Former Marine back home after Russia imprisonment
FORT WORTH, Texas — Trevor Reed, a former U.S. Marine from Fort Worth, has been released from a Russian prison and reunited with his family after 2 1/2 years in captivity, President Joe Biden announced Wednesday.
“I heard in the voices of Trevor’s parents how much they’ve worried about his health and missed his presence,” Biden said in a statement. “And I was delighted to be able to share with them the good news about Trevor’s freedom.”
Russian police accused Reed of assaulting an officer in August 2019, a week before he was supposed to return to Texas after visiting Russia. Reed’s family says Russian officials fabricated the charges to use him as a bargaining chip with the U.S. government.
“Our family has been living a nightmare,” the Reed family in a statement. “Today, our prayers have been answered and Trevor is safely on his way back to the United States.”
Reed, 30, was sentenced to nine years in prison in 2020, and was being held in a prison camp in Mordovia, 350 miles southeast of Moscow. The investigation and trial, marred by inconsistent statements from Moscow police and the involvement of the FSB, the Russian equivalent of the CIA, have been discredited by U.S. officials.
Reed’s release Wednesday was part of a prisoner exchange, according to The Associated Press. The U.S. agreed to return Konstantin Yaroshenko, a Russian pilot serving a 20-year federal prison sentence in Connecticut for conspiracy to smuggle cocaine into the U.S.
Since Biden’s visit to Fort Worth on March 8, the Reed family had escalated protest measures to meet with the president to bring the 30year-old back home.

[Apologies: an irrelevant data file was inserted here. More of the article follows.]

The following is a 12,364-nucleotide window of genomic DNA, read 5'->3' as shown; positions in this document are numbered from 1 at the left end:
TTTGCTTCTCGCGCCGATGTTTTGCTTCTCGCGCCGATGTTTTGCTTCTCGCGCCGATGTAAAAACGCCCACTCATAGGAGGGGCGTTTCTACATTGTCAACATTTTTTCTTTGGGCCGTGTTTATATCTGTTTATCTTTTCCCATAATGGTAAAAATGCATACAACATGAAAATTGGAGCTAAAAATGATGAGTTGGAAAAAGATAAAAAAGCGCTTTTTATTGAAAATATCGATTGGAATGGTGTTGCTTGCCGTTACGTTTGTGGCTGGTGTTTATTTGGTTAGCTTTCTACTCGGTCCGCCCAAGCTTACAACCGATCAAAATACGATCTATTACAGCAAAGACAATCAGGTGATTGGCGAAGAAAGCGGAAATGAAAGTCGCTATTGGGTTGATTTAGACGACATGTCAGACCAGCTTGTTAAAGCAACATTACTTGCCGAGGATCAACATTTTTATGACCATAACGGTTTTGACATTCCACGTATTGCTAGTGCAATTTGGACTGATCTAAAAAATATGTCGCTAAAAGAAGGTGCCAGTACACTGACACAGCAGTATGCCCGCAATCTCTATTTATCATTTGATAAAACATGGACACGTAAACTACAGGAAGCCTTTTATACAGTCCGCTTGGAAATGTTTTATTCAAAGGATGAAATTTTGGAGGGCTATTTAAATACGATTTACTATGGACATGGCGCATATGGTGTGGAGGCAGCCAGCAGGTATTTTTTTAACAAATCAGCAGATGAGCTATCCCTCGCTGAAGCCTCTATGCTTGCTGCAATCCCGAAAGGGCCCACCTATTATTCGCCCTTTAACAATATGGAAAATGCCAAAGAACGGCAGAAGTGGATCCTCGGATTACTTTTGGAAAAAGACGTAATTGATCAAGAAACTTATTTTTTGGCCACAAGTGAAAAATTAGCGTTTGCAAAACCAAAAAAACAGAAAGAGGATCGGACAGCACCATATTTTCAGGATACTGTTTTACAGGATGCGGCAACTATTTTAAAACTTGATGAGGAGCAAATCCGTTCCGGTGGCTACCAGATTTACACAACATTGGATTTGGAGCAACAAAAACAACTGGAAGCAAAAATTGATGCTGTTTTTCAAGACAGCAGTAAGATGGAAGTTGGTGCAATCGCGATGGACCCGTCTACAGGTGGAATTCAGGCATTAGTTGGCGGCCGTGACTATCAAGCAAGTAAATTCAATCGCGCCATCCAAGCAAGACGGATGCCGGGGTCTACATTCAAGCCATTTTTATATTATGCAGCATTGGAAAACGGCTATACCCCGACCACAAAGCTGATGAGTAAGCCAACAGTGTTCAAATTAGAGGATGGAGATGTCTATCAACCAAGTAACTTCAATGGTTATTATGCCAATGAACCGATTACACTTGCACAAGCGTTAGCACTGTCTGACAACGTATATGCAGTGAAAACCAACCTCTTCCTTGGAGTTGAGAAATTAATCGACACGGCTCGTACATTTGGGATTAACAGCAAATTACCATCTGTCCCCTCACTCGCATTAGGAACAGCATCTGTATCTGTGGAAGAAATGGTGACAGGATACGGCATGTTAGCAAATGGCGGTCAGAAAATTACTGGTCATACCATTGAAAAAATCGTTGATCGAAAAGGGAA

The Reed family spoke with the president for the first time during his visit to Fort Worth, when Biden spoke about issues affecting veterans. The family stood along the motorcade route holding signs about their son. Biden nodded and pointed at Paula Reed, Trevor’s mother, before calling the family later that afternoon.
The family had waited along the route for hours, and Biden apologized for not being able to stop because of his Secret Service security team. The White House told the family it would schedule a meeting.
But the family didn’t hear from the president’s team, and so they traveled to Washington on March 30 to protest outside the White House.
The Reeds met with Biden in private later that day. Press secretary Jen Psaki said that during the meet
ing Biden “reiterated his commitment to continue to work to secure the release of Trevor, Paul Whelan, and other Americans wrongfully held in Russia and elsewhere, and to provide all possible assistance until they and others are free and returned home to their families who are advocating so passionately for their release.”
On Wednesday, Biden said the negotiations between the United States and Russia were “difficult” and full of decisions he did “not take lightly.”
“His safe return is a testament to the priority my administration places on bringing home Americans held hostage and wrongfully detained abroad,” Biden said.
“We won’t stop until Paul Whelan and others join Trevor in the loving arms of family and friends.”
The Reed family thanked Biden for his efforts, also expressing gratitude for dozens of other individuals who helped with their son’s release.
“First and foremost, we’d like to thank President Biden for his kindness, his consideration, and for making the decision to bring Trevor home. The President’s action may have saved Trevor’s life,” the family said. “We’d also like to thank Ambassador John Sullivan and the Moscow Embassy staff for believing in Trevor’s innocence and for their zealous advocacy. Similarly, we’d like to thank NSA Jake Sullivan, Alexandra Miller (NSC), and Victoria Bonasera (Consular Affairs). In particular, we want to thank Roger Carstens’ SPEHA team, including Fletcher Schoen, Steven Gillen, and others. We can’t say enough about the importance of the work they do every day for hostages and wrongful detainees.”